Major insurance providers, including Berkshire Hathaway and Aon, have begun to offer coverage to American companies in the legal marijuana industry, which had long been off-limits due to regulatory or reputational reasons.
However, investors and executives say many insurers remain cautious in their approach, resulting in higher prices. They argue that more widely available coverage is badly needed.
“One of the most miserable things I have to deal with for my job is getting insurance,” said Tim Conder, chief operating officer of publicly traded TILT Holdings, a Massachusetts-based group that owns a variety of cannabis-related companies and reported $46m in revenues in the third quarter.
Marijuana is now legal for recreational use in Canada and 10 US states and is either decriminalised or approved for medical use in many others. Every part of the business — cultivation, lab testing, distribution and retail sales — requires insurance coverage, from general liability to property and workers’ compensation.
Reliable numbers on the size of the industry are hard to come by but legal spending on cannabis in the US was just under $10bn last year, while cannabis companies attracted $14bn in funding, according to BDS Analytics, an industry consultancy.
Neil Hitchcock, chief executive of Bermuda-based insurance broker Skyfront, estimates that the legal US cannabis industry would pay about $1bn in annual premiums were it insured to levels normal for other businesses. The demand means that Skyfront is “incredibly busy” but “the problem is the limited capacity to take risk” on cannabis businesses in the insurance market, he said.
He pointed to Lloyd’s of London, where members of the market are not permitted to write cannabis insurance in countries where the plant is not legal at a federal level — which rules out working with US clients. The insurance marketplace said last year that it would begin providing cover to Canadian companies.
Five years ago, insurance was hardly available to the US industry at all. Things are getting better, stresses Mr Conder. Today TILT’s operating companies use insurance from both large providers such as Aon and small specialists such as Cannasure.
But others point to higher prices as a result of the restricted insurance supply. “If your business plan includes the word cannabis, expect to pay more,” said Kyle Nichols, president at the insurance broker Hugh Wood Canada, who added that even in a country where cannabis is legal, companies in the industry can pay five or even 10 times standard rates.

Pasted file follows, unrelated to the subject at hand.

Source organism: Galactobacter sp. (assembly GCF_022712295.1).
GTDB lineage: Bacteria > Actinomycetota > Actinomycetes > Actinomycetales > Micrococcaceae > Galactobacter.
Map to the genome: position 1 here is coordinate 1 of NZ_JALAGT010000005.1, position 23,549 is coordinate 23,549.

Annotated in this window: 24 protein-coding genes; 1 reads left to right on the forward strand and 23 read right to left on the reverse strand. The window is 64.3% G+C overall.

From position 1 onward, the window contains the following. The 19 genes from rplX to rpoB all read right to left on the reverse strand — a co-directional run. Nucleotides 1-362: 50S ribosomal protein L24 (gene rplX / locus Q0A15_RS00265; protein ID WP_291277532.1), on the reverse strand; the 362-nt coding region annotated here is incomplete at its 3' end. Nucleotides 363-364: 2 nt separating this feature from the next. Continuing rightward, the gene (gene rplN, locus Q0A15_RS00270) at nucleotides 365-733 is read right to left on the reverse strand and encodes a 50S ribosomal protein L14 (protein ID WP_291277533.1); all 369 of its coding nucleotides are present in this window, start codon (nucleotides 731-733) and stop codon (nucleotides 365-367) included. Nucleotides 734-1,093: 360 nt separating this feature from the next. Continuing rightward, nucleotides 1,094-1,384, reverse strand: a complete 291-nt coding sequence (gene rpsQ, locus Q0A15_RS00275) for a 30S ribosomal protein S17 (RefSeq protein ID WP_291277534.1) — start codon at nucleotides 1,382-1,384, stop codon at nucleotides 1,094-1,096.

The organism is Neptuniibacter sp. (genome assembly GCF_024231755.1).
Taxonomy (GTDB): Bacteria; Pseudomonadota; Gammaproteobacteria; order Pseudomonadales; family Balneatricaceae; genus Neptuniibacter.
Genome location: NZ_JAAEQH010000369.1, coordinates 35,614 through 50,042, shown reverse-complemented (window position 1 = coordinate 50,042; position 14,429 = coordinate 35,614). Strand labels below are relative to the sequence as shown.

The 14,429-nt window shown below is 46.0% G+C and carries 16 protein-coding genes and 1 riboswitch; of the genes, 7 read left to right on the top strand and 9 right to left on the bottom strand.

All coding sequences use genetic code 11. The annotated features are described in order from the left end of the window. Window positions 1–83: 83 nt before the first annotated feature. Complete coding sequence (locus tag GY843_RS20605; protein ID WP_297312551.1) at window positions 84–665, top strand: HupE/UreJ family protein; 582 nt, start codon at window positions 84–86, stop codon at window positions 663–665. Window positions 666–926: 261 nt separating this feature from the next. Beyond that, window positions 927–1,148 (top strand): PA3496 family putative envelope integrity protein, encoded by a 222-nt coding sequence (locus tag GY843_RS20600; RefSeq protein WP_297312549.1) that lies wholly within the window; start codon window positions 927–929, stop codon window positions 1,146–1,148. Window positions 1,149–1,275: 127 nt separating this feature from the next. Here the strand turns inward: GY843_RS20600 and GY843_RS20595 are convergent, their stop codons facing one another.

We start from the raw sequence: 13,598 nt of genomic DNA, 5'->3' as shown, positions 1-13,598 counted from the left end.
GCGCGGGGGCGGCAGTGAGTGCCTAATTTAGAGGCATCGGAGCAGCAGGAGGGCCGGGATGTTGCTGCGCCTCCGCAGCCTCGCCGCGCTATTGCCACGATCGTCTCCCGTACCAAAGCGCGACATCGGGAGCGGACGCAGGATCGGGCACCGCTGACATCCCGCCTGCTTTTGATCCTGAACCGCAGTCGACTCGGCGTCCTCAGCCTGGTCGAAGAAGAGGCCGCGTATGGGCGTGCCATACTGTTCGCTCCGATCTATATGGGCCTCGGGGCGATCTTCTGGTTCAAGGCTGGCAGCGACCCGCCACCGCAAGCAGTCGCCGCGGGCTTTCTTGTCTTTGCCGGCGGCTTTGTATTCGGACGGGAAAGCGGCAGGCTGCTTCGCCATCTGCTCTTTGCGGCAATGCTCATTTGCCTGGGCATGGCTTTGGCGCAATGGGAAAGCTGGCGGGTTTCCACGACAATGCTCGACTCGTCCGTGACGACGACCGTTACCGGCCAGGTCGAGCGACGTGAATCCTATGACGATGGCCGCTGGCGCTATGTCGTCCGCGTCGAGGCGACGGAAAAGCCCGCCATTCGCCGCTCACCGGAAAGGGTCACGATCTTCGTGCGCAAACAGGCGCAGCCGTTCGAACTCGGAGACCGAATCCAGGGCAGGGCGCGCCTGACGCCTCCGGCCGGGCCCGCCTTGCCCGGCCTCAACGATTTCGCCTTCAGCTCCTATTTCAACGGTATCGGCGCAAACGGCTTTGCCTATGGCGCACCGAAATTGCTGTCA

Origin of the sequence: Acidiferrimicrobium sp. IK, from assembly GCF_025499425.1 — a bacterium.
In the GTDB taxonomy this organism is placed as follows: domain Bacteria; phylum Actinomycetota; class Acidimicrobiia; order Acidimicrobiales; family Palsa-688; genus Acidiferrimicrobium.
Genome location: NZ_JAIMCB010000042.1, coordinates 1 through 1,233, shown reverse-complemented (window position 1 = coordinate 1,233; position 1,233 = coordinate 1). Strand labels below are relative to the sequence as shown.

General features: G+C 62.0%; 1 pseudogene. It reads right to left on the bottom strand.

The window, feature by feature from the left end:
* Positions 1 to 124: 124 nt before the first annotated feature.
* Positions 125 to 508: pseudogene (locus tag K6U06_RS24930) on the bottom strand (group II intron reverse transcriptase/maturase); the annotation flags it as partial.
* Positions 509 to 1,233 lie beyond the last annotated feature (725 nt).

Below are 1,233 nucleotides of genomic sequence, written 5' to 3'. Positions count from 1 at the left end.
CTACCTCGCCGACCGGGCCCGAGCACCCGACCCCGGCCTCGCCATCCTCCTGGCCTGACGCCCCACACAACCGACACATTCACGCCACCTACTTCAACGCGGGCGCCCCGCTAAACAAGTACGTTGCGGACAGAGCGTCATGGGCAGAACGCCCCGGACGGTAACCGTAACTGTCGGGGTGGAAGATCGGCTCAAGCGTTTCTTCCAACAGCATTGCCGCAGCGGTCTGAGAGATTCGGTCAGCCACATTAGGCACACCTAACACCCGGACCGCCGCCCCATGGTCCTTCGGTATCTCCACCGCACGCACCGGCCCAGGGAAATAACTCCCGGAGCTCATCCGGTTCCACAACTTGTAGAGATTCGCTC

Kyle Kazan, founder of California Cannabis Enterprises, one of the largest cannabis companies in the US, also has extensive holdings in real estate and says his cultivation facilities in California pay double the insurance premiums required for his pecan farms in Georgia.
He said it was a challenge to find insurers who understand the industry. “You don’t want your local State Farm agent doing this,” he said. He uses insurers including Berkshire and Kinsale for property and workman’s compensation coverage.
He said obtaining directors and officers (D&O) coverage, which provides liability cover for senior staff and executives, and auto insurance for his distribution operations was a particular challenge.
Erich Bublitz, who oversees cannabis underwriting at Admiral Insurance, a subsidiary of WR Berkley, said his company avoids writing D&O coverage for cannabis groups because of their complex and sometimes opaque ownership structures, as well as the tangle of state and federal regulations.
“We don’t think there are enough controls in place for us to feel comfortable [writing D&O policies]”, he said. On auto insurance, he said, “workers in the industry tend to be users of the product — I’m not saying everyone who is driving is high . . . but auto is hard [to underwrite] anyway and you add in that factor and it becomes too hard”.
However Mr Bublitz does not think the rates charged to insurance companies are significantly higher than in other industries and he believes there is increasing competition for business. “Are [rates] higher than people growing soyabeans? Probably. But there are additional exposures [in cannabis],” he argued, noting that people rarely break into buildings to steal soyabeans.
Berkshire Hathaway and Aon did not respond to requests for comment.
Another risk insurers point to is the prevalence of cash-based transactions when people buy cannabis products, resulting in significant sums having to be carried by delivery people or held at retail outlets.
Cynthia Cleveland, president of the California cannabis company Vertical Brands, pointed out that this risk would decline with the passage of the SAFE banking act, a bill currently in Congress. If passed, the SAFE act would make it explicit that federally regulated banks are permitted to work with cannabis companies in states where marijuana is legal.
“Our business welcomes regulation,” said Ms Cleveland.